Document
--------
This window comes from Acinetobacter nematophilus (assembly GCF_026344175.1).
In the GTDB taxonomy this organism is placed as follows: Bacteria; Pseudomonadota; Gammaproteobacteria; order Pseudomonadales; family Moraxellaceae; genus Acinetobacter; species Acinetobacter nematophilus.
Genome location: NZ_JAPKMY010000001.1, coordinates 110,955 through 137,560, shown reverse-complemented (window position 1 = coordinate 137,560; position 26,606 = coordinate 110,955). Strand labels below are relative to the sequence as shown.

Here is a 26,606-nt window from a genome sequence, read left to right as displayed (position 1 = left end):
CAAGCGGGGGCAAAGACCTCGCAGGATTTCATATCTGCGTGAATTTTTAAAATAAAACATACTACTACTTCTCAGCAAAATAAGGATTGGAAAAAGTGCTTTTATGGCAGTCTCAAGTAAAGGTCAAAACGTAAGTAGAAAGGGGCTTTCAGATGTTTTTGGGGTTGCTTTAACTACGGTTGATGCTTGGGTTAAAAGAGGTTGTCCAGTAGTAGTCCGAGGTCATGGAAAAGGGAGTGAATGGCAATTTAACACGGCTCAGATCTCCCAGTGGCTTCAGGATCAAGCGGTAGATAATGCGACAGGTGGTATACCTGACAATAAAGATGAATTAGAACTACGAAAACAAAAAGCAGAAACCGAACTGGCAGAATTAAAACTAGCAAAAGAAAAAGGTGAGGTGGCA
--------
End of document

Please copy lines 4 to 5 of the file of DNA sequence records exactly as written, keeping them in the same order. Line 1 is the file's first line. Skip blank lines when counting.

Here is a 26,606-nt window from a genome sequence, read left to right as displayed (position 1 = left end):
CAAGCGGGGGCAAAGACCTCGCAGGATTTCATATCTGCGTGAATTTTTAAAATAAAACATACTACTACTTCTCAGCAAAATAAGGATTGGAAAAAGTGCTTTTATGGCAGTCTCAAGTAAAGGTCAAAACGTAAGTAGAAAGGGGCTTTCAGATGTTTTTGGGGTTGCTTTAACTACGGTTGATGCTTGGGTTAAAAGAGGTTGTCCAGTAGTAGTCCGAGGTCATGGAAAAGGGAGTGAATGGCAATTTAACACGGCTCAGATCTCCCAGTGGCTTCAGGATCAAGCGGTAGATAATGCGACAGGTGGTATACCTGACAATAAAGATGAATTAGAACTACGAAAACAAAAAGCAGAAACCGAACTGGCAGAATTAAAACTAGCAAAAGAAAAAGGTGAGGTGGCA